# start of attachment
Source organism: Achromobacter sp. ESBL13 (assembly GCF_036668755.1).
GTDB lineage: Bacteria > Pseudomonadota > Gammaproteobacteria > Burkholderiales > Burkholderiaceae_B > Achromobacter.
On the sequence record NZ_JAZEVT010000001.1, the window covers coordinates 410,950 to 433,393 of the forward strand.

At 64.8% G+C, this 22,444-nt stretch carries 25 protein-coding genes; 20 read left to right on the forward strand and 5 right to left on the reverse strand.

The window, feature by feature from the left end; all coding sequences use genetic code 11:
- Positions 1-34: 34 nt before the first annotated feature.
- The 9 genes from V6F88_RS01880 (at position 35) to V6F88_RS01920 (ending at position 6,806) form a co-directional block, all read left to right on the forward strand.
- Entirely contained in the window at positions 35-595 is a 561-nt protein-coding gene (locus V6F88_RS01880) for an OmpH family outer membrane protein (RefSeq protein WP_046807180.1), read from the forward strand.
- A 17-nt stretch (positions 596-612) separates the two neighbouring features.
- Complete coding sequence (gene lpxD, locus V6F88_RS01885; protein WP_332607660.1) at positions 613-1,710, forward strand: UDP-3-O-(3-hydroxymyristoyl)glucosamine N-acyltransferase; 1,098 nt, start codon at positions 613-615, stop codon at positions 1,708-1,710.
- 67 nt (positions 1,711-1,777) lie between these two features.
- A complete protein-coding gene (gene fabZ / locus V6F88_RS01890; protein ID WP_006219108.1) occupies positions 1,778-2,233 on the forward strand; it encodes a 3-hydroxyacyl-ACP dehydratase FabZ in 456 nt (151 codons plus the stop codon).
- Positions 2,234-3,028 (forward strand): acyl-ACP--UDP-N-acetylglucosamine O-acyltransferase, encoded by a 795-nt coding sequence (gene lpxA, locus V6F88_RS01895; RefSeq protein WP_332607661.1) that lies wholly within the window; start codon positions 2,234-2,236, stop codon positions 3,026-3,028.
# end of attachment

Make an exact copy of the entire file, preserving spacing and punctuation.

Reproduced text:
Source organism: Achromobacter sp. ESBL13 (assembly GCF_036668755.1).
GTDB lineage: Bacteria > Pseudomonadota > Gammaproteobacteria > Burkholderiales > Burkholderiaceae_B > Achromobacter.
On the sequence record NZ_JAZEVT010000001.1, the window covers coordinates 410,950 to 433,393 of the forward strand.

At 64.8% G+C, this 22,444-nt stretch carries 25 protein-coding genes; 20 read left to right on the forward strand and 5 right to left on the reverse strand.

The window, feature by feature from the left end; all coding sequences use genetic code 11:
- Positions 1-34: 34 nt before the first annotated feature.
- The 9 genes from V6F88_RS01880 (at position 35) to V6F88_RS01920 (ending at position 6,806) form a co-directional block, all read left to right on the forward strand.
- Entirely contained in the window at positions 35-595 is a 561-nt protein-coding gene (locus V6F88_RS01880) for an OmpH family outer membrane protein (RefSeq protein WP_046807180.1), read from the forward strand.
- A 17-nt stretch (positions 596-612) separates the two neighbouring features.
- Complete coding sequence (gene lpxD, locus V6F88_RS01885; protein WP_332607660.1) at positions 613-1,710, forward strand: UDP-3-O-(3-hydroxymyristoyl)glucosamine N-acyltransferase; 1,098 nt, start codon at positions 613-615, stop codon at positions 1,708-1,710.
- 67 nt (positions 1,711-1,777) lie between these two features.
- A complete protein-coding gene (gene fabZ / locus V6F88_RS01890; protein ID WP_006219108.1) occupies positions 1,778-2,233 on the forward strand; it encodes a 3-hydroxyacyl-ACP dehydratase FabZ in 456 nt (151 codons plus the stop codon).
- Positions 2,234-3,028 (forward strand): acyl-ACP--UDP-N-acetylglucosamine O-acyltransferase, encoded by a 795-nt coding sequence (gene lpxA, locus V6F88_RS01895; RefSeq protein WP_332607661.1) that lies wholly within the window; start codon positions 2,234-2,236, stop codon positions 3,026-3,028.